The Sudanese Government immediately expelled 13 aid agencies, responsible for delivering food, water and medicine to millions of people. They were accused of supplying evidence to the ICC.

Days before Mr al-Bashir’s visit to El Fasher, the Sudanese military put on a huge show of strength. More than 150 battlewagons and armoured personnel carriers rumbled through the dusty streets as ground-attack Sukhoi warplanes screamed overhead.

And Mr al-Bashir himself has appeared at several rallies to underline his grip on power.

The United Nations is warning of a vast humanitarian crisis with more than a million people deprived of food and a million more with no drinking water.

“If the life-saving assistance these agencies were providing is not restored shortly, it will have immediate, lasting and profound impacts on the well-being of millions of Sudanese citizens,” the UN warned.

“It is not possible, in any reasonable time frame, to replace the capacity and expertise these agencies have provided over an extended period of time.” More than two million people are stranded in aid camps, forced from their homes by six years of fighting.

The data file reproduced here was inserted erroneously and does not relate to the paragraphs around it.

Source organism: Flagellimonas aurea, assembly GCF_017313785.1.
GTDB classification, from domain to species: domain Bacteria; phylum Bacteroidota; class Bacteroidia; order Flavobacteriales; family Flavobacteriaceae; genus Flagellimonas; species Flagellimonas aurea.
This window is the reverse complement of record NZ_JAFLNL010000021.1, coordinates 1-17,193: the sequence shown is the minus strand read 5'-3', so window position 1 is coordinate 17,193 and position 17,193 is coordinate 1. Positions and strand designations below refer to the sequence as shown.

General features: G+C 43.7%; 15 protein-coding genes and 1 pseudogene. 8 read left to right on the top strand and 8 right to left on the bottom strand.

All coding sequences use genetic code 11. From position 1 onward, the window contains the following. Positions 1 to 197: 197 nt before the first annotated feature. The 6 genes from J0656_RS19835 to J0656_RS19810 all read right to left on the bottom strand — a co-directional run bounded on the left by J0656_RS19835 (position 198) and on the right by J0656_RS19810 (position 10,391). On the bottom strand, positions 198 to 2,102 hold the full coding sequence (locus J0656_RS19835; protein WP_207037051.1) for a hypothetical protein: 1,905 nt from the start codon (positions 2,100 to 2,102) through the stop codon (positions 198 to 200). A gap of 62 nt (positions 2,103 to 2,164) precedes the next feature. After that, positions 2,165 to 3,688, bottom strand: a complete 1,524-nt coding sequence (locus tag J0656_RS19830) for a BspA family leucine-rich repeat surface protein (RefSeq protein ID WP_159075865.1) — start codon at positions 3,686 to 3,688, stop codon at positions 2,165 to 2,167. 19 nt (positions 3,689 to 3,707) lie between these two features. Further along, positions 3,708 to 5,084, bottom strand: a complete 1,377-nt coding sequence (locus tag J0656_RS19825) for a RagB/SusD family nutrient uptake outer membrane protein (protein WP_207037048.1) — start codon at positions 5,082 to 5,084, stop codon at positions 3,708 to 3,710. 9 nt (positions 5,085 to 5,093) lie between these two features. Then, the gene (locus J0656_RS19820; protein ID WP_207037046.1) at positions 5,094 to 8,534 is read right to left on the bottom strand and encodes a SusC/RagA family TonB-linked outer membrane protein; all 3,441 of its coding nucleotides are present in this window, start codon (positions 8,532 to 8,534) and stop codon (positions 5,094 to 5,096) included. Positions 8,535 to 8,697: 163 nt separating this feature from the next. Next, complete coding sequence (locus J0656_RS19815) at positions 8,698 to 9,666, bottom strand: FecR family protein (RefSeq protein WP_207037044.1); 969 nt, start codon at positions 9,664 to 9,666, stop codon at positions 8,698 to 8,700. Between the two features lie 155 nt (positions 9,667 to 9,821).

The conflict began when rebels rose against a government they accused of neglecting Darfur.

Bashir

Photo: Mr al-Bashir attacked the West over Vietnam and the killing of Native Americans. He said: "Why are they not on trial? (Nasser/AP)"
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From Radio France Internationale, Sunday, 8 March 2009 - Beshir defies international court at Darfur rally - excerpt:
At a rally in North Darfur on Sunday, Sudanese President Omar al-Beshir swore that his country "will never hand over any Sudanese citizen" to the International Criminal Court, which has issued a warrant for his arrest. [...]

On the visit to the region which was the scene of his alleged crimes, Beshir said that his international opponents "speak as if they are the masters of the world".

"They are angry with us because we are attached to God and the teachings of the prophet," he told a large crowd, which had turned out to oppose the warrant.